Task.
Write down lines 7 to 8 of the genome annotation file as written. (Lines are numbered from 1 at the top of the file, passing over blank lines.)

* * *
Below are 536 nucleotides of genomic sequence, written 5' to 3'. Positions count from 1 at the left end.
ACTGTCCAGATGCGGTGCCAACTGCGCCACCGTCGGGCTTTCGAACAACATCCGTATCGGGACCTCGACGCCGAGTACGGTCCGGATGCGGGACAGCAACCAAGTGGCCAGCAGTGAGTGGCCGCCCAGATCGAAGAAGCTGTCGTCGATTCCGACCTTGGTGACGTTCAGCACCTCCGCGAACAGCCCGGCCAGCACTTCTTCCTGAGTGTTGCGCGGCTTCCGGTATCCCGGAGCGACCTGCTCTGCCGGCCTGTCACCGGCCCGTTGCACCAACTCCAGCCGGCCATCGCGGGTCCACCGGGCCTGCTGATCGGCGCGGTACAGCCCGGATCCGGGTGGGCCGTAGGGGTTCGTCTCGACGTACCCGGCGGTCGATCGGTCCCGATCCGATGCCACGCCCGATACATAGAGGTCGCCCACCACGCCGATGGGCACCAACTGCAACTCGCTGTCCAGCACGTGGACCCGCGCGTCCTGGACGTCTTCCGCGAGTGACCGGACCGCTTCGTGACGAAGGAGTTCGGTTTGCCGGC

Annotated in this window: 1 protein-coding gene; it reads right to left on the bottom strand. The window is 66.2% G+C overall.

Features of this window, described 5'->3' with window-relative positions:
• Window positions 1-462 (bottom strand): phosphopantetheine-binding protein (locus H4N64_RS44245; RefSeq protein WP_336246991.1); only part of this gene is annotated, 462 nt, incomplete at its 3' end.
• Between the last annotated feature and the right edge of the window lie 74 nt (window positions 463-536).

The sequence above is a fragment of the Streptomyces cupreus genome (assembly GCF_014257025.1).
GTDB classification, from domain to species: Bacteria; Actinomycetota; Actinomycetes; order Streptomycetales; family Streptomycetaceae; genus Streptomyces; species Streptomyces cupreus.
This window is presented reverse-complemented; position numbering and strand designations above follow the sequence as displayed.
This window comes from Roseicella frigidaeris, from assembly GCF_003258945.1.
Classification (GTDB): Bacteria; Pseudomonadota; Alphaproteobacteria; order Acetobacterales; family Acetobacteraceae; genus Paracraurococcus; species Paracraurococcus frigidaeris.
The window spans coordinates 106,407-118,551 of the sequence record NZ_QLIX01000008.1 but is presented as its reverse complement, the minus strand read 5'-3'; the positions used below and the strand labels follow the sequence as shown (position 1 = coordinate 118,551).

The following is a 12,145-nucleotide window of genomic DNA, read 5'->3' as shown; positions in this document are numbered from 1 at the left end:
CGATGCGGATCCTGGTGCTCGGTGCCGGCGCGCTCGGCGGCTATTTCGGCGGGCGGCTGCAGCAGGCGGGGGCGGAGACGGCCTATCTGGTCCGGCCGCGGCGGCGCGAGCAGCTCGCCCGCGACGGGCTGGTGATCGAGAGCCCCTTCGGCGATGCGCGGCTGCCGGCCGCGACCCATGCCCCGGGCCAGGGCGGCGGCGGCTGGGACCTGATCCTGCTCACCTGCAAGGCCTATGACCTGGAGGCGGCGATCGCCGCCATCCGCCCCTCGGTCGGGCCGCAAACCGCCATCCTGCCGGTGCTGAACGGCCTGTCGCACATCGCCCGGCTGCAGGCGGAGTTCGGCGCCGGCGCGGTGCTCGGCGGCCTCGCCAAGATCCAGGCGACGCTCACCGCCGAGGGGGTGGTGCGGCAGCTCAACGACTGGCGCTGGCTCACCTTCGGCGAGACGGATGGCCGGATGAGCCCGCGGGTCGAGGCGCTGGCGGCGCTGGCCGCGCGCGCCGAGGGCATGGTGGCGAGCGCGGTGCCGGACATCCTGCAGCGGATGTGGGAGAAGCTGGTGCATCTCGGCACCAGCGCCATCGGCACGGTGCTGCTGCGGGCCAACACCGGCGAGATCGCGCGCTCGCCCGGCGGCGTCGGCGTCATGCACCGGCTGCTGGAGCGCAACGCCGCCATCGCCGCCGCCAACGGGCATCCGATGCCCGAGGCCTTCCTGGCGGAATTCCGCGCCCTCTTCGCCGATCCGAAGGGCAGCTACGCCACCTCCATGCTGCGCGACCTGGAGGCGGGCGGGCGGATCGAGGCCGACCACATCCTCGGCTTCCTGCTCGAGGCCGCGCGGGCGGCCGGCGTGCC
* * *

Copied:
The sequence above is a fragment of the Streptomyces cupreus genome (assembly GCF_014257025.1).
GTDB classification, from domain to species: Bacteria; Actinomycetota; Actinomycetes; order Streptomycetales; family Streptomycetaceae; genus Streptomyces; species Streptomyces cupreus.